Laugh and Learn, Love and Live: Vic Braden, 1929-2014

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“The moment of enlightenment is when a person’s dreams of possibilities become images of probabilities.”—Vic Braden

By Bill Simons

The late, great Vic Braden began coaching Tracy Austin when she was two, and went on to advise Muhammad Ali. He pioneered the concept of a tennis college, and cooked up more scientific research than a PhD. He gave more clinics and offered more tips than just about any other mortal. He has turned about as many phases as Vin Scully, lost almost as much weight as John Madden, and was the only pro we knew of who referred to a player’s fast-twitch fibers.

Born in Michigan, based in Coto de Caza, and universally recognized in tennis circles, Braden was one of the game’s great enduring figures.

He so enriched my life, and the lives of countless others. Such heart, such curiosity, such courage. A groundbreaking pioneer who loved sports and loved tennis and, more than anything, loved people. Always so positive, so quick with a quip, he told his pupils he’d “make them famous by Friday.”

The man was a scientist, cerebral and serious, yet also a fun-loving elf with a sparkle to his presence. Once, before addressing a USTA meeting, he asked with a glint in his eye, “Can I have a glass of water, if it’s within your [$150 million] budget?”

The man was a lover of life and all things tennis— little and large.

The man was an expert in brain types.

But there was no type like Vic.

He was a force, a spirit, like no other.

He could be blunt, telling us, “If you can walk to the drinking fountain without falling over, you have the physical ability to play tennis well.” Yet, he also spoke of nirvana, saying, “The moment of enlightenment is when a person’s dreams of possibilities become images of probabilities.”

All the while, Braden delighted in debunking esoteric theories. He insisted, “Basically, the reason you choke is that you don’t have the strokes.” He added, “Everybody says ‘be natural’ . . . [yet] nearly everything I’ve seen about tennis that’s natural is wrong.”

Irreplaceable and irrepressible, he popularized the game in its boom daze. Now, his place should be in the Hall of Fame.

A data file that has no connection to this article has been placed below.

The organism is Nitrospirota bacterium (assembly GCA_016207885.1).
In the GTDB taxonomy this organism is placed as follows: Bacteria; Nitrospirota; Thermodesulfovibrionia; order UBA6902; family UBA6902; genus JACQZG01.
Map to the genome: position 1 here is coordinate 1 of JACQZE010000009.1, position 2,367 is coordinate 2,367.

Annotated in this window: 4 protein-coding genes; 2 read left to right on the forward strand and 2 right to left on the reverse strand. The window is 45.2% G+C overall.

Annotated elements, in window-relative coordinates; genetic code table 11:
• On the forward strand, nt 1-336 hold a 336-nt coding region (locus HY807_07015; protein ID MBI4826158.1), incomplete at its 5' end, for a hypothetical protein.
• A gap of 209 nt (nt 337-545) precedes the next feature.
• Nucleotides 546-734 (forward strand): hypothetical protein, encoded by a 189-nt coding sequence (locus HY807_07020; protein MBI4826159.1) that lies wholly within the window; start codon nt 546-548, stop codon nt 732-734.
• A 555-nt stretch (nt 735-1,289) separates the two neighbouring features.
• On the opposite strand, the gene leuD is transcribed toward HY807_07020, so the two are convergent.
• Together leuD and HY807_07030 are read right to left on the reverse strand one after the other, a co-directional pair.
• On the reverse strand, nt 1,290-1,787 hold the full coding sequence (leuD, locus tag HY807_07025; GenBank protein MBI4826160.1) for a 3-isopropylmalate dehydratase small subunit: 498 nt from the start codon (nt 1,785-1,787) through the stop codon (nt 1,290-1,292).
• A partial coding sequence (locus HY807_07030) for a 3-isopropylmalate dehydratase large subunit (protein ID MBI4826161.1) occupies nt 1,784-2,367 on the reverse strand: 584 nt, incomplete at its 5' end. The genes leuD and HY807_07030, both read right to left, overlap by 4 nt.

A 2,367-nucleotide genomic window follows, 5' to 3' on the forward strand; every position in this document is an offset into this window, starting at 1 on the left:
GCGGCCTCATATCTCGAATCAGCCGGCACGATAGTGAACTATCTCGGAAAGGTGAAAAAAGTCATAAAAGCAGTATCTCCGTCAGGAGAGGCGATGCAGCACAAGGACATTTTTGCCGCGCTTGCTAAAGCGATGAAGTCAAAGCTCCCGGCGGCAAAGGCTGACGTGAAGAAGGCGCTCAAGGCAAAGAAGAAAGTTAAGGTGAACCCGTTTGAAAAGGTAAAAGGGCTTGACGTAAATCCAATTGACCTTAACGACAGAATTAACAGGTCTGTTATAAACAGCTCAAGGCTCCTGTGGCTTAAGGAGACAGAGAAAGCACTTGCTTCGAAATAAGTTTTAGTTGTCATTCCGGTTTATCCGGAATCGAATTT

Yes, he will be so missed. Yet we will always embrace the wonder of the man from Michigan.

Back in 1988, during one of our many conversations, Braden was quick to inform me that while Jimmy Connors’ serve only traveled at 72 mph, his grunt was 130 mph. I learned that it takes 200 milliseconds for the brain to get the hand to respond to a command, and that the athlete who requires the quickest hand-eye coordination is a hockey goalie.

Braden always insisted that no one actually sees the ball hit the court. In fact, “When a ball hits, it rolls about two inches before it takes off. So if you think of all the people you’ve cheated, you might want to go back and apologize.”

A kind of Johnny Appleseed for tennis, Braden  reminded us, “Fifty percent of all the people who played around the world today lost. So if you have to win to be happy, millions of you may well have to take gas today.”

Braden was a trained psychologist, but he often came across as a tennis engineer more than as a self-help guru. “If you’re working on attitude and the racket is pointed the wrong way,” he scolded, “all you’re going to be is a happy loser. The ball doesn’t care. The ball doesn’t know you have a funny grip. It doesn’t know anything except how the racket hits the ball for four milliseconds.

Look, [the former French champion] Francoise Durr had the strangest grip. But she could choke a bull with two fingers. You can have your finger in your ear and your legs crossed, (but) all you have to do is get your racket pointed straight on a vertical plane at the point of impact.”